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Eckert: RB Stat Study 3.0 Using Rush Usage/YAC Metrics – Playoffs

Today I am continuing my “Running Back Study Series”, this being the third and final article of the series.  Here are the links to the first two studies that I would recommend for full context of this study:

Running Back Study 1.0

Running Back Study 2.0

In the first two studies, we looked at rushing EPA/Success in the 2020 regular season, then the last 3 years based on two stat points:

  • Rush = binary indicator if the play was a rushing play
  • YAC = yards after catch

Today let’s look at 2018-2020 playoffs similar to how I wrapped up the second study with the bulleted data points above:

The goal here was to get value from various important elements: winning, rushing, receiving, usage, and team success. Also, we can see which rushers had the most opportunity with team success and capitalized on it, along with the lower left players in the graph to see which players were mostly a product of being on a successful team rather than being a primary reason for them getting to and lasting in the playoffs (fungible).  Look at the Rams for example, two players made the bottom left, but many other backs could have achieved their results (or better) if put in the same situation.  A fun hypothetical question: What if Elliott or Cook played for the Rams?  They just haven’t had the same successful playoff situations from 2018-2020 as arguably everyone else in this graph, but are two of the highest ranked backs in my studies otherwise.

Unfortunately for Steelers fans, this study reminds us of the lack of playoffs, and how important it was to invest in the offense.  If you think the running back you’re drafting is special, and your team uses a “bellcow” approach, I believe what round is just a number. Especially if that back can be versatile enough to make defenses have to guess run or pass more, this helps the entire offense do their jobs more successfully.  The offensive line creates holes for the back for easier rushing opportunities, but the backs versatility can keep the defense guessing for that split second at the snap potentially making the offensive lineman’s block an easier opportunity also.

Since we are layering this information to get more value out of it and perhaps learn something about how we’ve previously thought about players, this study will bring all studies into focus for a clearer final view (Study 2.0 weighed receiving heavier, Study 1.0 weighed rushing higher).  Now, let’s rank them by stats similarly to last time, but with the 3 year playoff sample size, and adding some new value: We’ll use “Playoff Rush” data from the graph to give us value from a rush usage in winning situations perspective, then by receiving value (YAC) in winning situations, then Study 1.0 ranks (2020 rushing usage/success), and Study 2.0 ranks (2018-2020 rushing/receiving/usage):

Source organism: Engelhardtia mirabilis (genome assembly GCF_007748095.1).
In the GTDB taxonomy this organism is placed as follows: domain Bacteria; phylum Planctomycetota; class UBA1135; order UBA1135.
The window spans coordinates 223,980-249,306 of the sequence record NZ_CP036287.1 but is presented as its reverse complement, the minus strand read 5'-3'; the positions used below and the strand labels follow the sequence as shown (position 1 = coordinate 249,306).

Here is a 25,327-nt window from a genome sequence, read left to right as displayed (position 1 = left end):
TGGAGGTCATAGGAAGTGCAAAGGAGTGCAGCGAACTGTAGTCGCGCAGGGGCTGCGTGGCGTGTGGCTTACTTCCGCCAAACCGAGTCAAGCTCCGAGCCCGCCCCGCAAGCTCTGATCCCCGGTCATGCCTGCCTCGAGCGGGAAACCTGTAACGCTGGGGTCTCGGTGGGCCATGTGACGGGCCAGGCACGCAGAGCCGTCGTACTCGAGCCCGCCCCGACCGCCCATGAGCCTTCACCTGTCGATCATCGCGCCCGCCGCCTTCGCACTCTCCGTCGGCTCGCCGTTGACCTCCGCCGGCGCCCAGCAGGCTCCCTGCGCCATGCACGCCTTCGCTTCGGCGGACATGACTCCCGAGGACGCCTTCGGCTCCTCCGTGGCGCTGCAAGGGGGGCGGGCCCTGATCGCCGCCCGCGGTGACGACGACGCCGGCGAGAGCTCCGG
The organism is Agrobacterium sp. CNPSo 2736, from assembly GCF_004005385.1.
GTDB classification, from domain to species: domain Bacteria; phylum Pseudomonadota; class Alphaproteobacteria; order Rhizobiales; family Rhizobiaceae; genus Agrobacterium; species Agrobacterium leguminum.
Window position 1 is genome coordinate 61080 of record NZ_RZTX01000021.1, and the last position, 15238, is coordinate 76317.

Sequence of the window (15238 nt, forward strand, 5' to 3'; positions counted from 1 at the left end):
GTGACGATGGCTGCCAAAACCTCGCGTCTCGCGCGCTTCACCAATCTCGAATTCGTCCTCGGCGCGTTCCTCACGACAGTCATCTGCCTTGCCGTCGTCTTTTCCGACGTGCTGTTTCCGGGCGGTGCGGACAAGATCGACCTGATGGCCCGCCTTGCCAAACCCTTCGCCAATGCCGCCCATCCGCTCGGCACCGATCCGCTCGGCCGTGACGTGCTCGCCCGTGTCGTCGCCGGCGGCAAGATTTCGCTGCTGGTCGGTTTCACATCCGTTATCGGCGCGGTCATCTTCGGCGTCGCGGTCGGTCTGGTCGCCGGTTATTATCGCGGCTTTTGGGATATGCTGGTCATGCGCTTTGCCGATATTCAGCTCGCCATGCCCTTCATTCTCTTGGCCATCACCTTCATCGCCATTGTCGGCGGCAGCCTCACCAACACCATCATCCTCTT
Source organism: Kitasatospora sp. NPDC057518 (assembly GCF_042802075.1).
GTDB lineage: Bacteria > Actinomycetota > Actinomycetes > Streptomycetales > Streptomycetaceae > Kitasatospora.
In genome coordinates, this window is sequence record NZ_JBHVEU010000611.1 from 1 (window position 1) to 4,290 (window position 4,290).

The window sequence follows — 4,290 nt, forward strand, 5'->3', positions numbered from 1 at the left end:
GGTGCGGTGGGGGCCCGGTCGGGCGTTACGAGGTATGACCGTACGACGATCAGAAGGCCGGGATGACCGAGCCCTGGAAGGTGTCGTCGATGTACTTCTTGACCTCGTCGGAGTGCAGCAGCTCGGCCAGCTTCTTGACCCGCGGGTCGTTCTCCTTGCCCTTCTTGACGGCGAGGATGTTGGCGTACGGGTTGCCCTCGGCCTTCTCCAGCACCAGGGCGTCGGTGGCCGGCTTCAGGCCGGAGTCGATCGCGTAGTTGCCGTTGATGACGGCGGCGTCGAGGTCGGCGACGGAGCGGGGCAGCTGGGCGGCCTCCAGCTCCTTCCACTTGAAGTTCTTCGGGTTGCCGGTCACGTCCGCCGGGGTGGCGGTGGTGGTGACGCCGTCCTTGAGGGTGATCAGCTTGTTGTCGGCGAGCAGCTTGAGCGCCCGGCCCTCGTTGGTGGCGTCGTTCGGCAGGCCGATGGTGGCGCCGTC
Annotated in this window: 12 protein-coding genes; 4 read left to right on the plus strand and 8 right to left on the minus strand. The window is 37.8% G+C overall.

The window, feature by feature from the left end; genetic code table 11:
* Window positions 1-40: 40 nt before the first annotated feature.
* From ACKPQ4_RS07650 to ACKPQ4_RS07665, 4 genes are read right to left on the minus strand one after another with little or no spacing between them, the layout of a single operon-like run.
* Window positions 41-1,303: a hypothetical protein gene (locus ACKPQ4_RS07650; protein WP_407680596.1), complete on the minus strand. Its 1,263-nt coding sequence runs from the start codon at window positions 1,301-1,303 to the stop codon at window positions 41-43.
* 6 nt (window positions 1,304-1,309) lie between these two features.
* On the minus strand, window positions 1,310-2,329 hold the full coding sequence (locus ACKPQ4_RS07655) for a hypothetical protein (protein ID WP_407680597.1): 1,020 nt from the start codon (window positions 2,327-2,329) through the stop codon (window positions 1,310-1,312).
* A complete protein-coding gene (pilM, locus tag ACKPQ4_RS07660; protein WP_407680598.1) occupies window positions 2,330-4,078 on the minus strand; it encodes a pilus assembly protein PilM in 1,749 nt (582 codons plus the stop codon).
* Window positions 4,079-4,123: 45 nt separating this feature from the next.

’18-’20 Playoff Rush Rk ’18-’20 Playoff YAC Rk Study 1.0 Rk Study 2.0 Rk
1. Derrick Henry 6 1 6
2. Sony Michel 9 19
3. Damien Williams 2
4. Alvin Kamara 1 6 4
5. Leonard Fournette 3 17
6. Aaron Jones 4 4 5
7. Raheem Mostert 10
8. Ezekiel Elliott 7 7 3
9. Cam Akers 8
10. C.J. Anderson 11
11. Dalvin Cook 5 2 1

Layering in the previous studies in the above table really helped to get more context across all the studies.  For example, James Conner ranked very well in the first two studies, but fell in this study since it incorporated winning and availability the last three years (very important elements for team success in a “bellcow” scheme).  There are more factors taken into account than the Quarterback Study, so the final rankings below are based on a formula I created and I’ll give you the short explanation: how many studies did the player rank in (for versatility), what was their average rank across the studies (for quality), and how many separate years did they rank highly in yardage since 2018 (for consistency/availability/longevity), along with various tiebreakers that were mentioned across all 3 studies.  With all of this in mind, here are my final “Running Back Performance Rankings by 2018-2020 Regular Season + Playoffs”:

Study 3.0 Rank (All studies final combined rank)
1. Derrick Henry
2. Ezekiel Elliott
3. Dalvin Cook
4. Alvin Kamara
5. Aaron Jones
6. Christian McCaffrey
7. Jonathan Taylor
8. Nick Chubb
9. Todd Gurley
10. Josh Jacobs
11. David Montgomery
12. Chris Carson
13. Saquon Barkley
14. Ronald Jones
15. Melvin Gordon
16. Sony Michel
17. Leonard Fournette
18. Joe Mixon
19. James Conner
20. Kareem Hunt
21. Adrian Peterson
22. Kenyan Drake
23. David Johnson
24. Philip Lindsay
25. Peyton Barber
26. Gus Edwards
27. Austin Ekeler
28. James Robinson
29. Marlon Mack
30. Miles Sanders
31. Antonio Gibson
32. Clyde Edwards-Helaire
33. Wayne Gallman
34. Mike Davis
35. Latavius Murray
36. Damien Williams
37. Raheem Mostert
38. Cam Akers
39. C. J. Anderson

I really feel good about this final list and the data points used to put these lists together.  This will most likely be the final study on the running backs for now, until the 2021 season begins so we can filter that info in and see how the new look Steelers running game performs.  Thanks for reading and let me know your thoughts in the comments!

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